Basketti? Pasketti? What Was That Word?

Above is the link to the original thread in General Questions.

We called it pasketti at my house!

Board Goddess In Training

As I stated on the other thread, “pasketti” is the correct pronunciation.

We just called Pasta! Still do.

Where are you guys getting this a?

The one and only correct pronunciation is psketti. (It’s easier to pronounce than it looks…)

‘They couldn’t hit an Elephant from this dist…!’

Last words of General John Sedgwick

I said “buh-sketti.”
I also said “swimming cool” and “el-tow” for elbow. My dad still says “el-tow” because he got such a kick out of it.

The evolution of my name as said by my little sister was “Ga-ga.” Then, I became “Ga” and, finally, “Jill.”

My cousin called potato chips “potato peeps” and someone else I know claims to have called them “potato shits.”

Here’s another cute story: When my friend was a toddler, her mom would occassionally drop something and, when she did, exclaim, “Shit!” So one time her mom walked in and little Susan was in the playpen throwing her toys. Every time one would hit the floor, she’d gleefully exclaim, “Shit!”



uh-TOM bomb

I have a friend who pronounced “ambulance”

am-bah-lance or am-blance. Most of the time, only 2 syllables.

…it has never been my way to bother much about things which you can’t cure.

  • A Connecticut Yankee in King Arthur’s Court-Mark Twain

My family had a very early version of a remote controlled television. The TV had a dial (remember those?) to change the channels, and the remote control actually made the dial turn. The turning dial made a clunking noise - like “conk conk conk” and thus, the remote control was called the “Conker.”

I still call it a conker to this day. My close friends and family have figured out what I mean, but it still manages to confound newcomers. It’s easier to say “conker” than “remote control”, and I highly encourage all you readers to start to follow my example on this.

I always heard kids say it as “ambliance.”

I always thought it was “spisketti”.


The overwhelming majority of people have more than the average (mean) number of legs. – E. Grebenik

I always used pissKETTI, or skaPETTI Don’t know why I changed ways along the line somewhere.

Why are you all wasting your breath on that extra syllable? It’s “sketti”.

We didn’t have very many family words but the one that stuck with me came from the last major infestation of gypsy moths back in the early 80s. Our deck was covered with larval excreta - tiny little balls of it - and my sister immediately christened them “caterpillar farts”.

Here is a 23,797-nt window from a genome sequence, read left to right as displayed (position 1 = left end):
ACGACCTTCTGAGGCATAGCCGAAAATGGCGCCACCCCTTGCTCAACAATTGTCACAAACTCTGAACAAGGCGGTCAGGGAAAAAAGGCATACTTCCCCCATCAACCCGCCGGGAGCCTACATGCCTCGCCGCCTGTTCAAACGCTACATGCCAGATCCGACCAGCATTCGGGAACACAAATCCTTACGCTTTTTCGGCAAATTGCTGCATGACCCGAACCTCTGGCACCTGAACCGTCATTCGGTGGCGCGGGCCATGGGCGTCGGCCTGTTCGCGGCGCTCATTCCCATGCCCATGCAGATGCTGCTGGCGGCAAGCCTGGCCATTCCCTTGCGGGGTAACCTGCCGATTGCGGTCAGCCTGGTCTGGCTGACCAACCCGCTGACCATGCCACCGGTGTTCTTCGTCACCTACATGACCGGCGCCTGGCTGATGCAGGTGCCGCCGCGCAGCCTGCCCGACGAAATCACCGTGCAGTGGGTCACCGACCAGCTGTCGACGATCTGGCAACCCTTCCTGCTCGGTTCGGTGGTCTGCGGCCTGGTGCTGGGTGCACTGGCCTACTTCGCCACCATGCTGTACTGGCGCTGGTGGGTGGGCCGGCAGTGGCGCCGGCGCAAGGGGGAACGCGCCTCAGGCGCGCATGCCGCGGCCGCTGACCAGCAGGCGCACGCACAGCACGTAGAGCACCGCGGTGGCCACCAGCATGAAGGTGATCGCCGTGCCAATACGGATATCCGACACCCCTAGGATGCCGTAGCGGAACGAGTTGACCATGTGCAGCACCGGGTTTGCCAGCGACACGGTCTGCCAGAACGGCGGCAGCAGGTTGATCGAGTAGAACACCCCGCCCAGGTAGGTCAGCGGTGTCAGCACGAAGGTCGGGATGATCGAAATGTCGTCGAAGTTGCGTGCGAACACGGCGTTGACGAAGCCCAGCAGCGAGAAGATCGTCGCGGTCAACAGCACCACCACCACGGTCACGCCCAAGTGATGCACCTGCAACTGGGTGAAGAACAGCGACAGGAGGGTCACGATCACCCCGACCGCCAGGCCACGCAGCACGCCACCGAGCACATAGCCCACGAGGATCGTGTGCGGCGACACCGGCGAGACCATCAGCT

The only other one that comes to mind is “tenchaper” for ‘temperature’. Another sororal mispronunciation. :slight_smile:

Cave Diem! Carpe Canem!


Seriously, p’sghetti and meat bulbs.

(Did I wander into the Family Circus somewhere, here?)

“If A=B, B=C, and C=D, do not get a job proofreading” --Quid’s Theorem

I always called shampoo “papoo” and eyebrows “eye brown”. I also said “sketti”.
I had a friend in early elementary school who said “bacon suit” for bathing suit and buh-gina for… you know what.

“Man prefers to believe what he prefers to be true” -Albert Einstein

When my younger brother was learning to speak, he called a coaster a “holster”; we still call it that now. And he sometimes referred to a Goodyear Blimp passing overhead as the “Goodyear P-I-M-P.”

When my daughter was about 1 1/2 she frequently asked us to turn on the radio so she could listen to the “mucous.”

When ever my little brother heard the tune played by an approaching ice cream truck, he exclaimed, “Here comes the Mucus Man”!


“Believe those who seek the truth.
Doubt those who find it.” --Andre Gide

I have it on good authority that it is pronounced “beesgetti.”

BTW, a dog is a “goggie” and juice is “gooth” and cheese is “teez” and I could go on and on.

My brother Doug used to say “Me wants me Moke” instead of, “Could I please have a glass of milk?”

Cracked mom up. I can still hear her cajoling his friends with that story, as he looked desperately around the room for a way to escape.

My sister pronounced my brother’s name as “Tevin,” making the beginning S inexplicably silent. He repaid her by ripping her hair out.

Would have been cute, but they were 16 at the time. (Kidding, Steve!)

Though I don’t think I was prone to pronunciation problems myself (mom would have let me and every friend I had know about it), she was fond of telling the world how I used to scream out the window of our Bronx tenement whenever the garbage truck came by, “Poo-poo truck! Poo-poo truck!”

Yer pal,